The man whose "extraordinary" offending dazzled a flight crew with a laser pointer has pleaded guilty today to causing unnecessary danger.

Tane Hemopo, 39, a builder from Hornby, admitted two charges of endangering a New Zealand Post metro flight and a Virgin Airlines flight on April 5.

Hemopo pleaded to the charges at Christchurch District Court today after they were amended from more serious criminal offences, to those under the Civil Aviation Act.

At around 12.30pm on April 5 Hemopo pointed the laser pointer at the tail of a New Zealand Post Metro Liner.


A few minutes later, while a Virgin Airlines flight was at a height on 20,000-feet, the defendant pointed the laser pen into the cockpit, dazzling the crew.

Then as the plane, which was carrying 121 passengers and crew, came into land, Hemopo repeatedly pointed the laser into the cockpit, again dazzling the crew on board.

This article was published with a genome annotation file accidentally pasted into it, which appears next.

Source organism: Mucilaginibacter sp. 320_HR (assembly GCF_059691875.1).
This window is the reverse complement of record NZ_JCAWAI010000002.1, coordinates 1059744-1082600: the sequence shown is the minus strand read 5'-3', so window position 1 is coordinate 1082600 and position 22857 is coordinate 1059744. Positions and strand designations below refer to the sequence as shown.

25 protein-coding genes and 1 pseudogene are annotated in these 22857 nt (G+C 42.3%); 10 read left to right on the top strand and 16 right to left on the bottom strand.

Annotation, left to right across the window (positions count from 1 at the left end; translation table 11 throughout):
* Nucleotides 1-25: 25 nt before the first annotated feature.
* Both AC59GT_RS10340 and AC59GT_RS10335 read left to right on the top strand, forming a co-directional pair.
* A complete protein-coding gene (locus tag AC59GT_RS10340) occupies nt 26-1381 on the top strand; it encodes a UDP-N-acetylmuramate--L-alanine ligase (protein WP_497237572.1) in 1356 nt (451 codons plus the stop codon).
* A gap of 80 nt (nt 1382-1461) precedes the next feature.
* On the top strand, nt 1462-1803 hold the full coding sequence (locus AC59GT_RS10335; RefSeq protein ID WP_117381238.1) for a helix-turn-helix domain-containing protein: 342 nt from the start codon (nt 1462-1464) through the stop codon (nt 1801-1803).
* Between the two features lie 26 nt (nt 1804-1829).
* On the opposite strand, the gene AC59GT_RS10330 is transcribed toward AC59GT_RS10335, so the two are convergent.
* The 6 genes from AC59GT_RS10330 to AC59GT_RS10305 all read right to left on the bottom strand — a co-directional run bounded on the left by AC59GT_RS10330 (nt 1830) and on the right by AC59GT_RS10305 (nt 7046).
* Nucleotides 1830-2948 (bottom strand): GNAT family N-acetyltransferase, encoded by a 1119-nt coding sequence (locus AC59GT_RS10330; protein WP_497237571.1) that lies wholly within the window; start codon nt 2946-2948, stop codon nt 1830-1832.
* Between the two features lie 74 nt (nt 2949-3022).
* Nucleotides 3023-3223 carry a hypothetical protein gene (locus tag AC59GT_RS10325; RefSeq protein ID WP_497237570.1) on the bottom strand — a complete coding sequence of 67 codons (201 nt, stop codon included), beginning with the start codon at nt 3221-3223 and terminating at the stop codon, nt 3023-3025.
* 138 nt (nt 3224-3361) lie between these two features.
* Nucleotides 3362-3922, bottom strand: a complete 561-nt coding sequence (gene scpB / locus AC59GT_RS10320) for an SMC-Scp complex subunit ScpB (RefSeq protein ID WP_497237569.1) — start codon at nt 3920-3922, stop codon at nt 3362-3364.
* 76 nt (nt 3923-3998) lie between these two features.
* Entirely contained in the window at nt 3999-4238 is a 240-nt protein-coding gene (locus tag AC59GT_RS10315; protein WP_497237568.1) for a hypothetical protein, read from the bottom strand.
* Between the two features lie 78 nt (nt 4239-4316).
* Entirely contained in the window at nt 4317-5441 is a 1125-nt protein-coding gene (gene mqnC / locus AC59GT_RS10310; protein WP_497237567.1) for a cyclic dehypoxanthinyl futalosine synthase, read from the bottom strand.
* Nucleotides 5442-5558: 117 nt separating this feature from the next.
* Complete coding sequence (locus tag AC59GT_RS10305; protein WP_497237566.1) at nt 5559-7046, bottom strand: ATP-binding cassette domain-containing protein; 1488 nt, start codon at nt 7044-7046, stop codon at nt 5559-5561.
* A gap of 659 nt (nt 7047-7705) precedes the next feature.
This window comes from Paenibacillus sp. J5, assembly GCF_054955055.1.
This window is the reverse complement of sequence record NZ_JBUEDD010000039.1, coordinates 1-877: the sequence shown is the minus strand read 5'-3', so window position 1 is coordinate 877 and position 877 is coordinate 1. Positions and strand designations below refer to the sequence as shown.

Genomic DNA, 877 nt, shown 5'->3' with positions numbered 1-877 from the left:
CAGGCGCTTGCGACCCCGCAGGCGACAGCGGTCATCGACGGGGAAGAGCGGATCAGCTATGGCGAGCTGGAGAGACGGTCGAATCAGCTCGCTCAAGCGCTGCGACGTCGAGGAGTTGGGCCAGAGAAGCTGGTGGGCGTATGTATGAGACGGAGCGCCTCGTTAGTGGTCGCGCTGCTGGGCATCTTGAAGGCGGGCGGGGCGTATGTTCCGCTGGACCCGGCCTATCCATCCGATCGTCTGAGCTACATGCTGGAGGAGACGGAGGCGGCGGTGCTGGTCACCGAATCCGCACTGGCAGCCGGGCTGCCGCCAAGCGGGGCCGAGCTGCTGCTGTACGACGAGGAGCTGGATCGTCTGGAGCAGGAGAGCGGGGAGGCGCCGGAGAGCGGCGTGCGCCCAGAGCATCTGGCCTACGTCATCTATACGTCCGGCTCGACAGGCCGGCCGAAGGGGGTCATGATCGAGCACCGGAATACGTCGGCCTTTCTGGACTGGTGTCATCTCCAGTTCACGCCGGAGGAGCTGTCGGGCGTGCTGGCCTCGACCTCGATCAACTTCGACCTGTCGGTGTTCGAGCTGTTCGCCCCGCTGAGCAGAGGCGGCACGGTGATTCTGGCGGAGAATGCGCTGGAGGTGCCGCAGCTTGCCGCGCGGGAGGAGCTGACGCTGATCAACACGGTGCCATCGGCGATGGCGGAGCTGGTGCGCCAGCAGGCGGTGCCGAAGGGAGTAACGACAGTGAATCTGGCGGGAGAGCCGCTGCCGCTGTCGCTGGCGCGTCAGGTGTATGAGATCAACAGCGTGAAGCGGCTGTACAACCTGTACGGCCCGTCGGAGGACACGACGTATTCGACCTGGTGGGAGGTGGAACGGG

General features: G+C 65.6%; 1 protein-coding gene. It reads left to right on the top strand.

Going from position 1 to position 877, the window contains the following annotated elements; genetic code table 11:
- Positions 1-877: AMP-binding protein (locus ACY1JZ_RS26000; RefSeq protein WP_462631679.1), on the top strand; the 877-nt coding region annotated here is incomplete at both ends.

He also subjected the Christchurch Airport control to the same treatment.

Lawyer Serena Bailey told the court that the defendant, who had previously not pleaded, would plead guilty to amended charges.

Crown Prosecutor Deidre Orchard said that the defendant had no previous history of this specific type of offending, however he had a past of a number of anti social behavior type offences.

Ms Orchard said that it was "rather extraordinary for a man of his age to engage in such foolish and dangerous behaviour".

Ms Bailey said that in mitigation Hemopo had written a letter of apology to the control tower.

The lawyer also asked for a curfew preventing the defendant from going out at night being removed.

However Ms Orchard argued that as the offending occurred at night, "and only at night" the curfew should remain.

Judge Tom Gilbert agreed to keep the curfew in place as there was a "legitimate link" between the curfew and the offending.

Hemopo was remanded on bail for sentence on September 28.